“In October, all three asset classes — stocks, bonds and commodities such as oil and farm products — were in freefall. Today, stocks are up roughly 20 percent in the past two weeks, the biggest such short-term rally since 1938.”
Biggest short term rally since 1938?
From McClatchy: “WASHINGTON — With the Dow Jones Industrial Average rising around 20 percent over the past few weeks, a down Friday notwithstanding, the question on many lips is whether the stock market has hit bottom and, if so, when might the broader economy follow?
Stock prices often reflect expectations of how the economy will be faring six months or so into the future. If the recent rise in stock prices reflects that the market has bottomed out and is starting a bull run — as some prominent analysts tentatively suggest — that would point to a turnaround for the economy by late summer or early fall.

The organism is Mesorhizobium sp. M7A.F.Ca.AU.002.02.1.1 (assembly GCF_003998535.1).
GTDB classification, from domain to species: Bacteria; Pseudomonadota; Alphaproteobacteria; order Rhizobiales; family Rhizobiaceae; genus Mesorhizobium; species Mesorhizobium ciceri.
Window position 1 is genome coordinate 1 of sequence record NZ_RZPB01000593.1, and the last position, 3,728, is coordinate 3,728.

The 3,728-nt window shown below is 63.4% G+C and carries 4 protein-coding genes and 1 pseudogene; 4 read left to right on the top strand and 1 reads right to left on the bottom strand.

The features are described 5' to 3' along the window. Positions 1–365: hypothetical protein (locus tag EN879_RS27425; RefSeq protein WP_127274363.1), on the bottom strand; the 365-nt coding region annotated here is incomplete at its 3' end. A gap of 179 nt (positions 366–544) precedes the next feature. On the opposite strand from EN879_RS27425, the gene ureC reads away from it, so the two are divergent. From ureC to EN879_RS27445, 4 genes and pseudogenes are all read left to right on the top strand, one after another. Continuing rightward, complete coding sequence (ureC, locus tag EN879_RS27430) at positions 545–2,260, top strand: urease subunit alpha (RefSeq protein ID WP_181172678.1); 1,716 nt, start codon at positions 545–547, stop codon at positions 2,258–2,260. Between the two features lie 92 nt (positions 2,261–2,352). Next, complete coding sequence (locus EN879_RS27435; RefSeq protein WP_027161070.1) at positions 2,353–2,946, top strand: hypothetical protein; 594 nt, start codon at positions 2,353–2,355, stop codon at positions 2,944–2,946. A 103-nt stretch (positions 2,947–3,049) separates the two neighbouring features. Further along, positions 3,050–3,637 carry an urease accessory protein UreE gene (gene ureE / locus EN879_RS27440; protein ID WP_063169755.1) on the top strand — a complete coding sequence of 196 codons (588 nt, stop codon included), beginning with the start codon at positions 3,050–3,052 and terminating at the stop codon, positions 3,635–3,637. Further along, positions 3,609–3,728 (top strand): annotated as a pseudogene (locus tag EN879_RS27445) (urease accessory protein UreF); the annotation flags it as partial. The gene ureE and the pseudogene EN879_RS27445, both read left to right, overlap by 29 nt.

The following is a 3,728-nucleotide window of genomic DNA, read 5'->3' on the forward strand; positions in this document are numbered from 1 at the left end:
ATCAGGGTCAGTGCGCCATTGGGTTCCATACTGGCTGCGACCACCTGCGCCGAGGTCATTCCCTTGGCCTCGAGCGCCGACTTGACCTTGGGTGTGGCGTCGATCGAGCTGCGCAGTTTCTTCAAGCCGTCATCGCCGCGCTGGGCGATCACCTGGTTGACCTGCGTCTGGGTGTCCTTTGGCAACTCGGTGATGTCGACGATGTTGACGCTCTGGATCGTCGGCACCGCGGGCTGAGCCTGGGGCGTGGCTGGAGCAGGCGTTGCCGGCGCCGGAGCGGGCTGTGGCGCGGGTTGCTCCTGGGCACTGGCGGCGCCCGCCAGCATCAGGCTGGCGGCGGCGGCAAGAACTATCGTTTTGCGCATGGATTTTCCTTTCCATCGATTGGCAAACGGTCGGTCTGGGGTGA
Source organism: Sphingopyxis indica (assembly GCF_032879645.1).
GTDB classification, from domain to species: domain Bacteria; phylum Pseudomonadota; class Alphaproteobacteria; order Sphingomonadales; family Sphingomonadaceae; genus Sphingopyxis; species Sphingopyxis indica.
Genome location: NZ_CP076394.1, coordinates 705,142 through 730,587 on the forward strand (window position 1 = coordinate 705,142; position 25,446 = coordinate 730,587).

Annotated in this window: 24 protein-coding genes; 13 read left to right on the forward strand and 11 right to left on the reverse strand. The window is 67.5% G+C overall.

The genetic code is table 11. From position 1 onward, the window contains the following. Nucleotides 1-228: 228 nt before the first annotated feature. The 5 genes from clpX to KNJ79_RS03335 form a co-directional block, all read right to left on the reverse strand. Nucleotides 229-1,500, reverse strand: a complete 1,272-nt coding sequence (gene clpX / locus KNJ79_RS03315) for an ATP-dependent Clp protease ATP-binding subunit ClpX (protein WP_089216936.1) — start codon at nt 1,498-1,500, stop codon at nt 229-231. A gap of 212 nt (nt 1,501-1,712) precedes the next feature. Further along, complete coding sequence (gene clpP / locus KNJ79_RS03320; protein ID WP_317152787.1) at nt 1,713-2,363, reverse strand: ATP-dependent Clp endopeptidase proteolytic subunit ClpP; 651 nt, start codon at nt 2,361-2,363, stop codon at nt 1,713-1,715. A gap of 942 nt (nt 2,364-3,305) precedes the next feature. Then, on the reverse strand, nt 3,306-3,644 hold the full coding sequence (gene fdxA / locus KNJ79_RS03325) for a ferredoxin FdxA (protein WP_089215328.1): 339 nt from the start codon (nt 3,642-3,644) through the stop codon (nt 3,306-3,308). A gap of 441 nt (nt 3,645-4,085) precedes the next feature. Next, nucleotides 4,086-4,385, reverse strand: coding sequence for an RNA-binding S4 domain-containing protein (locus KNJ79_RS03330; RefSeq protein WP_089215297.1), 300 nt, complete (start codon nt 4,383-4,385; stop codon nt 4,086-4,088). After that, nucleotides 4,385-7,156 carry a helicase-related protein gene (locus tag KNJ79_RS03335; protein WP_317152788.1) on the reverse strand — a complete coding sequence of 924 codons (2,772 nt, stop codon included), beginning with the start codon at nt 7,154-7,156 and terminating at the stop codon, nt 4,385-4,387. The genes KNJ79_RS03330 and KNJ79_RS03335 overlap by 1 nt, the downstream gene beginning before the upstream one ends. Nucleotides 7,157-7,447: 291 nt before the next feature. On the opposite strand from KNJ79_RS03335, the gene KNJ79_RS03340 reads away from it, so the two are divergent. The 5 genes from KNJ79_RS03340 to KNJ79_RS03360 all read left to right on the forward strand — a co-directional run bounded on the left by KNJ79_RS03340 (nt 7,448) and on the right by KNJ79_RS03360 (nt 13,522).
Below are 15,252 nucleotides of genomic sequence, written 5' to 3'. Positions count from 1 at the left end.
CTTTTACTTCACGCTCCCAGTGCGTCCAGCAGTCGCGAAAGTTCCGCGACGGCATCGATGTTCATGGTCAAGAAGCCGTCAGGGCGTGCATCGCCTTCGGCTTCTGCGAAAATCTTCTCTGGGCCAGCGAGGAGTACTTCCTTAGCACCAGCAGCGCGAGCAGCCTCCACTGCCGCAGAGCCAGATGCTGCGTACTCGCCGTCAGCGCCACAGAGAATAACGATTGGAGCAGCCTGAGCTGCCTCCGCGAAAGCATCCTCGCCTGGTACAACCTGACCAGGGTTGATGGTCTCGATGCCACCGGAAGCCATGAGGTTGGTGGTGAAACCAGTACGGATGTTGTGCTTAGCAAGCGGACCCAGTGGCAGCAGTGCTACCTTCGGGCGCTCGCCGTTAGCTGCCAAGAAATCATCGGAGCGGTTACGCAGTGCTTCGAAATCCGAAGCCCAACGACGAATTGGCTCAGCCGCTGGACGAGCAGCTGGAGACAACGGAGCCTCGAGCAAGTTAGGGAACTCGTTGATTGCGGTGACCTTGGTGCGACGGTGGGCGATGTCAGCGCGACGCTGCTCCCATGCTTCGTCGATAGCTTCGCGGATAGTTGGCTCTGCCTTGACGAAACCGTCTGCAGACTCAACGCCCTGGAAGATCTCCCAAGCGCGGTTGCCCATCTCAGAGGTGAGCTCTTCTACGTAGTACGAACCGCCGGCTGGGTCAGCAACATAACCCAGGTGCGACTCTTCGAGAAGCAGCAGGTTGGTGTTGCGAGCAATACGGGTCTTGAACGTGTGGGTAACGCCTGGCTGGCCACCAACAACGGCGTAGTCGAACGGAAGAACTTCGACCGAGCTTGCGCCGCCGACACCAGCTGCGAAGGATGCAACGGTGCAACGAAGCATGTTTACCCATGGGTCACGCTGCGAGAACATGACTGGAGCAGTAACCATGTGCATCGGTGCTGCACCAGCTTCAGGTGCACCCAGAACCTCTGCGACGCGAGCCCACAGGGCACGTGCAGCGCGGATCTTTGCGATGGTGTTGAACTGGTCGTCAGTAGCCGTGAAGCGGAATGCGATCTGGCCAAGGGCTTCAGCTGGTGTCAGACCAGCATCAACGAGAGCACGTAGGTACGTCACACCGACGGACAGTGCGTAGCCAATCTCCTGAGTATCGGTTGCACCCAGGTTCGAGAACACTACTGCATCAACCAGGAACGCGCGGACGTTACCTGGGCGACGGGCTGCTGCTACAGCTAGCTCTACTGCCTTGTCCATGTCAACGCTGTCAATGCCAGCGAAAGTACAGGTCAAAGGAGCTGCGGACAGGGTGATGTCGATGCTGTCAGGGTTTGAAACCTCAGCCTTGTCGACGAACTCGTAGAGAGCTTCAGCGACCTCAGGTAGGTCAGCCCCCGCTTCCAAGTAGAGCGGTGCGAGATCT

Few analysts are willing to declare that we’ve hit bottom without hedging, especially since there’s been plenty of premature speculation before about a market bottom during the past 16 months of recession. As if to mock the budding optimism, the Dow closed down Friday by 148.38 points to 7,776.18.
Most analysts now agree, however, that there are some encouraging shafts of light after months of pitch-black news.
“The best news now is that despite the worst . . . daily litany of horrible news, the strongest renewed bank fears, despite all of that, we’ve got stocks today essentially where they were in October,” said James Paulsen, chief investment strategist for Wells Capital Management, owned by the giant bank Wells Fargo.”